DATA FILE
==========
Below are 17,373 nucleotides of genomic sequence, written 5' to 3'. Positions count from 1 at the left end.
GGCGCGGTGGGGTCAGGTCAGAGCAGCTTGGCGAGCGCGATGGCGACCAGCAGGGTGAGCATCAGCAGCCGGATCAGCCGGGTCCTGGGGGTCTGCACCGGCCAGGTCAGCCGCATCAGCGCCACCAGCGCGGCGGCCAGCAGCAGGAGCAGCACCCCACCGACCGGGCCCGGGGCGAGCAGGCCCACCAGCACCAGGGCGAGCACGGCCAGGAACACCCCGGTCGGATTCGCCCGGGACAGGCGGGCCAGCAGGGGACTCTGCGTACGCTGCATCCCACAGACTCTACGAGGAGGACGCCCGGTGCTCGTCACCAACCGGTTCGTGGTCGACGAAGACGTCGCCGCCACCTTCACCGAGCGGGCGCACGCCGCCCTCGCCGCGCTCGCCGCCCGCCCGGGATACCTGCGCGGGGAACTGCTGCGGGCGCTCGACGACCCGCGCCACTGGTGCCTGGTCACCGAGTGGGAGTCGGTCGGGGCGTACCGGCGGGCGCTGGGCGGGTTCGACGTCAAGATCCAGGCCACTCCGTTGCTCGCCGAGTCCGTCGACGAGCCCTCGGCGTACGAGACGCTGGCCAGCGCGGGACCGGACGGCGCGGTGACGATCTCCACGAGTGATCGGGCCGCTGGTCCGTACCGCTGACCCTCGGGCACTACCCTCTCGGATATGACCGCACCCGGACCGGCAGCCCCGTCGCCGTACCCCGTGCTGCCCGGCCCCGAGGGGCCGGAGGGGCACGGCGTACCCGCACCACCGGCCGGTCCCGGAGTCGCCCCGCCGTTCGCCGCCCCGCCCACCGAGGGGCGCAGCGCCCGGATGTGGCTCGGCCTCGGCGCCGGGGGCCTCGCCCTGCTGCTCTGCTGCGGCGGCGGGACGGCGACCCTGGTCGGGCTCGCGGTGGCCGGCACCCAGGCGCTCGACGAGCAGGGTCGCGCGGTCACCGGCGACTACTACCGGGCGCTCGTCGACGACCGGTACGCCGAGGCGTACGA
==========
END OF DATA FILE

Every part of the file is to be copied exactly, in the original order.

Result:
Below are 17,373 nucleotides of genomic sequence, written 5' to 3'. Positions count from 1 at the left end.
GGCGCGGTGGGGTCAGGTCAGAGCAGCTTGGCGAGCGCGATGGCGACCAGCAGGGTGAGCATCAGCAGCCGGATCAGCCGGGTCCTGGGGGTCTGCACCGGCCAGGTCAGCCGCATCAGCGCCACCAGCGCGGCGGCCAGCAGCAGGAGCAGCACCCCACCGACCGGGCCCGGGGCGAGCAGGCCCACCAGCACCAGGGCGAGCACGGCCAGGAACACCCCGGTCGGATTCGCCCGGGACAGGCGGGCCAGCAGGGGACTCTGCGTACGCTGCATCCCACAGACTCTACGAGGAGGACGCCCGGTGCTCGTCACCAACCGGTTCGTGGTCGACGAAGACGTCGCCGCCACCTTCACCGAGCGGGCGCACGCCGCCCTCGCCGCGCTCGCCGCCCGCCCGGGATACCTGCGCGGGGAACTGCTGCGGGCGCTCGACGACCCGCGCCACTGGTGCCTGGTCACCGAGTGGGAGTCGGTCGGGGCGTACCGGCGGGCGCTGGGCGGGTTCGACGTCAAGATCCAGGCCACTCCGTTGCTCGCCGAGTCCGTCGACGAGCCCTCGGCGTACGAGACGCTGGCCAGCGCGGGACCGGACGGCGCGGTGACGATCTCCACGAGTGATCGGGCCGCTGGTCCGTACCGCTGACCCTCGGGCACTACCCTCTCGGATATGACCGCACCCGGACCGGCAGCCCCGTCGCCGTACCCCGTGCTGCCCGGCCCCGAGGGGCCGGAGGGGCACGGCGTACCCGCACCACCGGCCGGTCCCGGAGTCGCCCCGCCGTTCGCCGCCCCGCCCACCGAGGGGCGCAGCGCCCGGATGTGGCTCGGCCTCGGCGCCGGGGGCCTCGCCCTGCTGCTCTGCTGCGGCGGCGGGACGGCGACCCTGGTCGGGCTCGCGGTGGCCGGCACCCAGGCGCTCGACGAGCAGGGTCGCGCGGTCACCGGCGACTACTACCGGGCGCTCGTCGACGACCGGTACGCCGAGGCGTACGA